Counting the days until I head north for the annual Festival International de Jazz de Montréal — or, as it will be heretofore called for our U.S. readers: the Montreal Jazz Festival — I consider why my upcoming visit (my sixth thus far) is still fraught with expectation. I live in New York City, it’s not like I don’t have the opportunity to hear substantial live music seven nights a week. Attending the Montreal Jazz Festival is different, though. The combination of terrific music —a great deal of it free of charge — a superbly organized and family-friendly environment, and a fascinating host city that seems to put on its best face for visitors, proves irresistible, no matter how many times I attend. (My handful of visits makes me a rank amateur compared to the many repeat-attendees who number their annual stays in the multiple-digits.)
It’s possible to be disappointed by the Montreal Jazz Festival only if you expect jazz to be the sole musical bill of fare. Indeed, there’s always plenty of jazz to be heard. This year’s edition, number 34 to be exact, will host such significant artists as Wayne Shorter, Wynton Marsalis, The Bad Plus, Charles Lloyd, Bill Frisell, Joshua Redman and Ravi Coltrane over its two week run, which begins June 28 and continues through July 7.
But there is also a dizzying array of blues, R&B, pop, rock, folk, electronica, cabaret and world music to be sampled, with a few unclassifiable genres thrown in for good measure. Headliners among the eclectic 2013 schedule include She & Him (of which singer-actress Zooey Deschanel is the first pronoun), Dr. John, Vieux Farka Toure, Wanda Jackson, Boz Scaggs, Belle and Sebastian, and The Specials. And those are only acts that you have to pay for.
Presenting twice as much free music as it does admission shows (300 outdoor no-cost shows to 150 indoor paying concerts), the festival gives open-eared listeners the chance to discover a swath of international acts that often haven’t yet registered in the consciousness of the Lower 48.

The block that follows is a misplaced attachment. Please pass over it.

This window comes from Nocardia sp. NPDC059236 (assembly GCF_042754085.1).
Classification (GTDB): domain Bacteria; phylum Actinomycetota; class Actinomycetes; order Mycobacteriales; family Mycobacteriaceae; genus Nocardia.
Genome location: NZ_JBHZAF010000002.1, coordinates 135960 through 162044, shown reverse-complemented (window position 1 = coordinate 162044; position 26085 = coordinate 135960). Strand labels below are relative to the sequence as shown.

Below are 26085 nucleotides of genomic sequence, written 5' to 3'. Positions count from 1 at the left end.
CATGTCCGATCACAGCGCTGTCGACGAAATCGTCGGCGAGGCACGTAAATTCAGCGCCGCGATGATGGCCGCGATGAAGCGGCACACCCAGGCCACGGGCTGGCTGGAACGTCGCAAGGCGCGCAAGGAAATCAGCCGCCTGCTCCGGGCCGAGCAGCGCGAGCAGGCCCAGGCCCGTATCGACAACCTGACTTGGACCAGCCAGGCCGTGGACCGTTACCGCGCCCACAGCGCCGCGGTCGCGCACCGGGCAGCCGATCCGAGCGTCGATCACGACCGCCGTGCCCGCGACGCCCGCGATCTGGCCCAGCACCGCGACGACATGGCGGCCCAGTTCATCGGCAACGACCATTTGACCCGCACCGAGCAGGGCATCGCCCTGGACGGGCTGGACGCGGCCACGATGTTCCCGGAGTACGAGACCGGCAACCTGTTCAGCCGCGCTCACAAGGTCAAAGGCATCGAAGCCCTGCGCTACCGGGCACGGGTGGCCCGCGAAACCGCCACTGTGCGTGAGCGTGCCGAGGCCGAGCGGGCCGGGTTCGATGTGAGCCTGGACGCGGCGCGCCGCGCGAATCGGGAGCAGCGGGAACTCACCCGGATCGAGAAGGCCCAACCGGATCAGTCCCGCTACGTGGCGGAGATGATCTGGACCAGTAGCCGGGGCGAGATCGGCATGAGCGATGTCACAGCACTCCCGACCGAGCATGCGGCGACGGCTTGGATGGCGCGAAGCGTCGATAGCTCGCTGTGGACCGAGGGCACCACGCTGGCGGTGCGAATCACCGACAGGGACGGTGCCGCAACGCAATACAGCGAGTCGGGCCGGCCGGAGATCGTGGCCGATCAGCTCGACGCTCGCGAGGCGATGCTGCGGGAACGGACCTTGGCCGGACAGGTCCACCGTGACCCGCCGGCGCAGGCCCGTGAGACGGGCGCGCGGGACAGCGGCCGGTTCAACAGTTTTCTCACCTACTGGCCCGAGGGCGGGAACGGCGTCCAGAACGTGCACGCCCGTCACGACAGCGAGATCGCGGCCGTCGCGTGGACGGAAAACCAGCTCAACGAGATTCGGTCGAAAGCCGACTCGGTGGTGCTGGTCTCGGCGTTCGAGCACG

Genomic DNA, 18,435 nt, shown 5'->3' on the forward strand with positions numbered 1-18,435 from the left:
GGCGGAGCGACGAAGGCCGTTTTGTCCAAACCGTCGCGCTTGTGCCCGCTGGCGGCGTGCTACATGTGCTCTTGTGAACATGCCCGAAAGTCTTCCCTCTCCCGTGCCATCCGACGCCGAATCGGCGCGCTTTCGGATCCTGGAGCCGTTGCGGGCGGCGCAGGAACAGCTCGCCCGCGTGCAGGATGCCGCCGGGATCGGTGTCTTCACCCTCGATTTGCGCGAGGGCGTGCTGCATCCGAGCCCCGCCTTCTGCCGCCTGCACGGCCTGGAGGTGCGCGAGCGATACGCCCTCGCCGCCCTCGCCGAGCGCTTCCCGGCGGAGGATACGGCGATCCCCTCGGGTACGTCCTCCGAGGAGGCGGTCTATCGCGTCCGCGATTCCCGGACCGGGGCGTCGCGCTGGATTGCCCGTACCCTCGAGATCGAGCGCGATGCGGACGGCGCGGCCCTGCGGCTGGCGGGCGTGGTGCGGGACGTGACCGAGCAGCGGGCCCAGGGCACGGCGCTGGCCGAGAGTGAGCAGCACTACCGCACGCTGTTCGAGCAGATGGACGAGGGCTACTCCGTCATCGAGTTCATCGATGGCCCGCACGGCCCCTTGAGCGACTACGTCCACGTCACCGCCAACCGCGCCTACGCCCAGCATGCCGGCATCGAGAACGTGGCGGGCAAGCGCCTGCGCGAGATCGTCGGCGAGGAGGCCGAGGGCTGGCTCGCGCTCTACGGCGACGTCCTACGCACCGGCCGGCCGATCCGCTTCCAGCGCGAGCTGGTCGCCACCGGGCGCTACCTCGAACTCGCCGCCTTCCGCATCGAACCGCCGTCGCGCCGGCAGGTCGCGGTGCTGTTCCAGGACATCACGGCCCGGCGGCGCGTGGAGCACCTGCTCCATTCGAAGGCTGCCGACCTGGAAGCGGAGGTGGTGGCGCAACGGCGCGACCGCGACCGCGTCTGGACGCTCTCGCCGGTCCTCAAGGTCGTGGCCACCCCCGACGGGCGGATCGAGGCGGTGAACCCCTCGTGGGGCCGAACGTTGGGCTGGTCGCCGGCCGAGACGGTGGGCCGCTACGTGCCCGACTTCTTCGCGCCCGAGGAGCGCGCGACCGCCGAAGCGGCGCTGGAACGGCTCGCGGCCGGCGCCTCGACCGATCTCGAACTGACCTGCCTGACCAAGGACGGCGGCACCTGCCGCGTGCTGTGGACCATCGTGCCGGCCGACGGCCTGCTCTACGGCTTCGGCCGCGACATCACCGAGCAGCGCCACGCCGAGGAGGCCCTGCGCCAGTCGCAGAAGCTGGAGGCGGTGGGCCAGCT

Over the years I’ve enjoyed Canadian Dixieland bands, French rockers, Italian crooners, British guitar virtuosos and a host of other artists obscure to me that may never have stepped foot in The Big Apple.
And there are always A-list treats that don’t cost a dime; this year the festival will kick off with a free performance by Feist. (Closing night will feature the world-music stars Amadou and Mariam.)
A welcoming, culturally inclusive city (what other metropolis has a neighborhood that proudly calls itself, and is formally acknowledged as, “The Gay Village”?), Montreal is a convivial blend of Continental elegance and contemporary funk. Where else can you top off a full day’s immersion in music with a steaming portion of poutine, i.e. French Fries lathered with gravy and cheese curd? Bon Appetite … I think.
The only bad news about this year’s upcoming festivities? R&B divas Aretha Franklin and Sharon Jones have had to bow out due to health-related issues.